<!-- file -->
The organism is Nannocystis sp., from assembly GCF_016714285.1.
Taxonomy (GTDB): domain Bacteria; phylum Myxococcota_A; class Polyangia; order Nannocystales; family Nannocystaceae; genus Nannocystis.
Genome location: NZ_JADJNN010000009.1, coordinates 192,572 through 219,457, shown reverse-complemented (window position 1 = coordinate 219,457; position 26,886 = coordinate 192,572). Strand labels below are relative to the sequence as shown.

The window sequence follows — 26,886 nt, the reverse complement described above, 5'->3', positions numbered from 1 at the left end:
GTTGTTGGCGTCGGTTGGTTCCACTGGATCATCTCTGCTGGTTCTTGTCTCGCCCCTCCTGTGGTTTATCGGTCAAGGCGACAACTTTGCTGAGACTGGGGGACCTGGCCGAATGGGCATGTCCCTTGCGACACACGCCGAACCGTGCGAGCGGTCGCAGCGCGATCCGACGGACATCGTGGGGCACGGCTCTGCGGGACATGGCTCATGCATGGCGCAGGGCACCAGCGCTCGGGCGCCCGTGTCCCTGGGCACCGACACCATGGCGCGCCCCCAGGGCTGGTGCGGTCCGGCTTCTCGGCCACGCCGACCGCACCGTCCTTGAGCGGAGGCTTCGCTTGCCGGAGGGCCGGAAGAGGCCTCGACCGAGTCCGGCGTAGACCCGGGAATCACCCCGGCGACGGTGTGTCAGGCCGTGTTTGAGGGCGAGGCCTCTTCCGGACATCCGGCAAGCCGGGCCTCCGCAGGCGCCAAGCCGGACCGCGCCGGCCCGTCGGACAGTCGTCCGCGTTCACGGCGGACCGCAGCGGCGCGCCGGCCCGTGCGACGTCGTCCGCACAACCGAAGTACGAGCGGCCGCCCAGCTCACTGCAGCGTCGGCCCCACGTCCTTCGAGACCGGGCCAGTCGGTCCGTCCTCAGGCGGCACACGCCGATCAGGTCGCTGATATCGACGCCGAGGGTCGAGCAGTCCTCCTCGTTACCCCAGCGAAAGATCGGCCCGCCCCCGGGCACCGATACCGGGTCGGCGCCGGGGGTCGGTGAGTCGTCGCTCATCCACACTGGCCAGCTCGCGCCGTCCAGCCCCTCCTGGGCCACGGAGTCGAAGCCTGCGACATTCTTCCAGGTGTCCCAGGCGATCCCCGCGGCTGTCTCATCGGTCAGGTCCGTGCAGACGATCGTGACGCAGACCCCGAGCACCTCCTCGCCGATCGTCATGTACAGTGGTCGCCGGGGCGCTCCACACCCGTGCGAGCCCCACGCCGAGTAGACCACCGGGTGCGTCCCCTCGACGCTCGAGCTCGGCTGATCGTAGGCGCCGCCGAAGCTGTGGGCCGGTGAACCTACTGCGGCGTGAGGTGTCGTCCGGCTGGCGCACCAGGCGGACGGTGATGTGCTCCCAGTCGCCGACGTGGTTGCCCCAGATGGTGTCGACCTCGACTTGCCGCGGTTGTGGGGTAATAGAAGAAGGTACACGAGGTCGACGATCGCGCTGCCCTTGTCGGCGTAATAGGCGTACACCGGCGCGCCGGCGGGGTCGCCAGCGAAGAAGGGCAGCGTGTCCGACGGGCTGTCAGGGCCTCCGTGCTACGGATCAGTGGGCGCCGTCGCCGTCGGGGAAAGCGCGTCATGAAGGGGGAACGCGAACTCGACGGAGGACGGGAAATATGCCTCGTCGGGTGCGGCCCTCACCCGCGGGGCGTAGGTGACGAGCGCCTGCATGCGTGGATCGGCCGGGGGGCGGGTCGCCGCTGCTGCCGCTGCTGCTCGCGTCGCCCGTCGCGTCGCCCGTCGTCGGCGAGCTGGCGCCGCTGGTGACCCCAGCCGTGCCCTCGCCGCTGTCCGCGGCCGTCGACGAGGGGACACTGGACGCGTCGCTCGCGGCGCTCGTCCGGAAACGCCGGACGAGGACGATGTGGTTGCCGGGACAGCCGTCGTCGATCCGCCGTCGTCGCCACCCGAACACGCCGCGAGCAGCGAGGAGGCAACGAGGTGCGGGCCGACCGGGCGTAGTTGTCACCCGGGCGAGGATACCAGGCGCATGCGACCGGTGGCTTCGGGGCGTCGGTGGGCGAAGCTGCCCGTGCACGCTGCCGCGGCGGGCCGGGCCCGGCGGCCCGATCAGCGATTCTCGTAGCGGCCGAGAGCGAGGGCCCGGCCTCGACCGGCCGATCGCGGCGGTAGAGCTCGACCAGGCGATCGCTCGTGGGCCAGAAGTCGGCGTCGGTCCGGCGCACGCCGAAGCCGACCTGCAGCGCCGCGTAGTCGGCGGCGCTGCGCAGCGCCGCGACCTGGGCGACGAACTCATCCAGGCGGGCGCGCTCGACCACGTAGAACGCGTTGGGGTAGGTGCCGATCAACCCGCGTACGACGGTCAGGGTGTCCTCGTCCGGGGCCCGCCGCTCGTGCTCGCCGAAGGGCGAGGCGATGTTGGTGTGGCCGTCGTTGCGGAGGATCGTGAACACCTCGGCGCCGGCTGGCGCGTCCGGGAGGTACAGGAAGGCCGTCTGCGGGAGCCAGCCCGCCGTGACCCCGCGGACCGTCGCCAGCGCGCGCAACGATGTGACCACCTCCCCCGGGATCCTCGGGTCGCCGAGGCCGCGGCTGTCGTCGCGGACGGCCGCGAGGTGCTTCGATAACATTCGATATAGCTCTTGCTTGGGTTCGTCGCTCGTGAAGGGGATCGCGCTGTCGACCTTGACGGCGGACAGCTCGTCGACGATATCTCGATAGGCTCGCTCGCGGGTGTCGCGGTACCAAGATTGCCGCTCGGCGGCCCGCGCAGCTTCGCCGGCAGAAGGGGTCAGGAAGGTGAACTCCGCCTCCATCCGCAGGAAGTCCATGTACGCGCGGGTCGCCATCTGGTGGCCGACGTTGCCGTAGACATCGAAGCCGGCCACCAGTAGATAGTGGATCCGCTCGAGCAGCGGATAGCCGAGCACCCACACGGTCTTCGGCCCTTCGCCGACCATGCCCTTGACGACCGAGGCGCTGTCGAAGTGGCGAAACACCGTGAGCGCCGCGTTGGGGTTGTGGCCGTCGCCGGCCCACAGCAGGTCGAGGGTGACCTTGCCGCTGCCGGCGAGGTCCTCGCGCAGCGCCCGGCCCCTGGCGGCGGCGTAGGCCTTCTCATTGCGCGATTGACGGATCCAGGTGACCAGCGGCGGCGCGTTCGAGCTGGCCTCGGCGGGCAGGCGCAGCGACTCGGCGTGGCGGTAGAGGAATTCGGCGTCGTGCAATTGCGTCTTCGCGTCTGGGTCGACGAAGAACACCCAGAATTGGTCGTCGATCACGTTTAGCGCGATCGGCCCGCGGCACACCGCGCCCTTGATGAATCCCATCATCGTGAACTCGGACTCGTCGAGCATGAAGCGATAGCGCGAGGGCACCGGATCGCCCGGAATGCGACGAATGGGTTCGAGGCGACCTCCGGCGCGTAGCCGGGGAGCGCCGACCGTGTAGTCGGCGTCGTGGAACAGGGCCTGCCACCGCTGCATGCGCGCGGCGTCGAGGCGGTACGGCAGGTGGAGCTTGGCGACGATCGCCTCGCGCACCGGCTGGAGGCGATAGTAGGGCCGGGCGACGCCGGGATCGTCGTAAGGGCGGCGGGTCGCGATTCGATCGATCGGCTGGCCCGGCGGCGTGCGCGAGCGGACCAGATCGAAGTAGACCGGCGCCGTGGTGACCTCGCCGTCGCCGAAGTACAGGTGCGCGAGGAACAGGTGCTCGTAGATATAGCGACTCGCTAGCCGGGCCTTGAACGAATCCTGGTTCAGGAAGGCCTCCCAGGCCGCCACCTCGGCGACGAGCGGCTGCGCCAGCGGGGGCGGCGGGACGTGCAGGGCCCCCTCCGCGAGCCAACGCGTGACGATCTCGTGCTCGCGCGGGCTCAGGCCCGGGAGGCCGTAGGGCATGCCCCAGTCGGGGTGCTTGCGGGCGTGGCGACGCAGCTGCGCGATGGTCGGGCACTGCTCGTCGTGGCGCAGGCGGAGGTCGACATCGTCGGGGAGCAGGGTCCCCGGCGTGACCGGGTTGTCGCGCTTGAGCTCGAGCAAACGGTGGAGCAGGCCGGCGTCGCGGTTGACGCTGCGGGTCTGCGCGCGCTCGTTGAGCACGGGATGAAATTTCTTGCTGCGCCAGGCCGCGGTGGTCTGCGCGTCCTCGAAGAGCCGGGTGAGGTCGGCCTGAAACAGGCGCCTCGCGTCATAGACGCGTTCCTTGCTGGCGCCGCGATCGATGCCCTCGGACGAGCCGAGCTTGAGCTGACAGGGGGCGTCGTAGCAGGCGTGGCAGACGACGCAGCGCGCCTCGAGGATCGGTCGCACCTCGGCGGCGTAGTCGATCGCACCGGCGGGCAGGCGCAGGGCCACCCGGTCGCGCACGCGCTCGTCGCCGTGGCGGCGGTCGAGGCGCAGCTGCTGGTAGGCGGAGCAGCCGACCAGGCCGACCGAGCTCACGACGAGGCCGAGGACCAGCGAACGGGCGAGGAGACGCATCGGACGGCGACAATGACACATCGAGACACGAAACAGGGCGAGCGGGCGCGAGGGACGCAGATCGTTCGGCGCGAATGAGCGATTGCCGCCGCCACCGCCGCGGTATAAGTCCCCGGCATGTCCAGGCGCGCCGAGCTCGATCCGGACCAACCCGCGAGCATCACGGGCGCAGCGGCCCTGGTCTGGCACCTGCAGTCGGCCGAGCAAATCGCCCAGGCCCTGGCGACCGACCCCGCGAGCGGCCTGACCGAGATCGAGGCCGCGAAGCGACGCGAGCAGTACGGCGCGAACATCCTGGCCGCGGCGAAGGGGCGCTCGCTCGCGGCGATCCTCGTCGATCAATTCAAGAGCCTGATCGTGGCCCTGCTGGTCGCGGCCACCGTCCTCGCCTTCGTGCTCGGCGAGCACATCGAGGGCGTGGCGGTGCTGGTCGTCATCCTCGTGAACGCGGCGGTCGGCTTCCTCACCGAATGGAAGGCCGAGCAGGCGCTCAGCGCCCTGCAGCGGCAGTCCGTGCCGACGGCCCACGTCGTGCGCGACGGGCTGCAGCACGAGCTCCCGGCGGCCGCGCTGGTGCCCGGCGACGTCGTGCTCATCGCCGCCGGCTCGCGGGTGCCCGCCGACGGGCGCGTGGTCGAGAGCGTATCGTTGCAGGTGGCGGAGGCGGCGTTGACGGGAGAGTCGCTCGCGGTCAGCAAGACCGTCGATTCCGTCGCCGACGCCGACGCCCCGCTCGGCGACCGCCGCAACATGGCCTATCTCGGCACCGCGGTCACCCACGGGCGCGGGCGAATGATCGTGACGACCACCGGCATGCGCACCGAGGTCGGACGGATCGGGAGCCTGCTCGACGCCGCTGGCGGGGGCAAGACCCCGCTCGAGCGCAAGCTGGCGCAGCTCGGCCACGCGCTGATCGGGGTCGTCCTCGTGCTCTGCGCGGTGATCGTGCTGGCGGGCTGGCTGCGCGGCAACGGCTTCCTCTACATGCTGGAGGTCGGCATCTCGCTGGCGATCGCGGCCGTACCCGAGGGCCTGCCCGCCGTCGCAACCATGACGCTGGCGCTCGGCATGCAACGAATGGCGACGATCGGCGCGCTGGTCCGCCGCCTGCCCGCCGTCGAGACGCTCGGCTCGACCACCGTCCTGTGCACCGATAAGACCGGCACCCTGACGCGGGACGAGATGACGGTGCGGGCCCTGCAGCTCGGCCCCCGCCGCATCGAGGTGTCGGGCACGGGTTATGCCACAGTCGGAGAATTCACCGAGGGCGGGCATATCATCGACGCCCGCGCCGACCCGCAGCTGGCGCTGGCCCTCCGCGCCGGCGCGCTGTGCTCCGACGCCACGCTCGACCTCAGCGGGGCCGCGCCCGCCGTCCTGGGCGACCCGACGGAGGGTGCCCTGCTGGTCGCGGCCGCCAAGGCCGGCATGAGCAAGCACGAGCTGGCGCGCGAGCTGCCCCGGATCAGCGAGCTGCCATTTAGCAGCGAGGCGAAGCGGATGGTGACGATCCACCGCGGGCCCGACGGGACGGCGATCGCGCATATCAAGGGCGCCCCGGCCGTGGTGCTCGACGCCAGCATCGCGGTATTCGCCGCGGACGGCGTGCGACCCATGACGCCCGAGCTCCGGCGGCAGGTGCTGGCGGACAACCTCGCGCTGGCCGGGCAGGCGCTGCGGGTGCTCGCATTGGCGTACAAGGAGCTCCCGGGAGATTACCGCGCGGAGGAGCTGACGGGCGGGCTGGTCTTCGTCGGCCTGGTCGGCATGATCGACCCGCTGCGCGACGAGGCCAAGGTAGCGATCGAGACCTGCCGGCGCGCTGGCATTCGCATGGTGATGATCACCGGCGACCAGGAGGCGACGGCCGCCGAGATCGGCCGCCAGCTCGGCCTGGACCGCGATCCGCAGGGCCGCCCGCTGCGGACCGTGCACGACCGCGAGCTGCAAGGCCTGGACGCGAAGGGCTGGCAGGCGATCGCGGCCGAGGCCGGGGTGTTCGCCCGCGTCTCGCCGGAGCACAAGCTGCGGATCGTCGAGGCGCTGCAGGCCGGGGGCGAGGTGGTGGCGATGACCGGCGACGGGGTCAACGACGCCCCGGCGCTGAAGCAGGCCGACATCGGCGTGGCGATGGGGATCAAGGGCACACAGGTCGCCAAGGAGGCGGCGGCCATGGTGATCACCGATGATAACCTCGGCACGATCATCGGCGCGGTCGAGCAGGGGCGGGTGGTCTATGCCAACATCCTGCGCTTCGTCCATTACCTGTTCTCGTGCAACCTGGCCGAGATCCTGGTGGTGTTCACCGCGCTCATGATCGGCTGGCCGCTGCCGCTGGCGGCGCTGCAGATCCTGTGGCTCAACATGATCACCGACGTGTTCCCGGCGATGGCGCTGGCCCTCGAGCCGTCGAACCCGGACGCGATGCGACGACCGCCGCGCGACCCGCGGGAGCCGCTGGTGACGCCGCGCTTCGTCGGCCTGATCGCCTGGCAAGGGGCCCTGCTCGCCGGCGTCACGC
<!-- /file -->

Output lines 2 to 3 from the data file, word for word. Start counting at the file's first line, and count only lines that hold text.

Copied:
Taxonomy (GTDB): domain Bacteria; phylum Myxococcota_A; class Polyangia; order Nannocystales; family Nannocystaceae; genus Nannocystis.
Genome location: NZ_JADJNN010000009.1, coordinates 192,572 through 219,457, shown reverse-complemented (window position 1 = coordinate 219,457; position 26,886 = coordinate 192,572). Strand labels below are relative to the sequence as shown.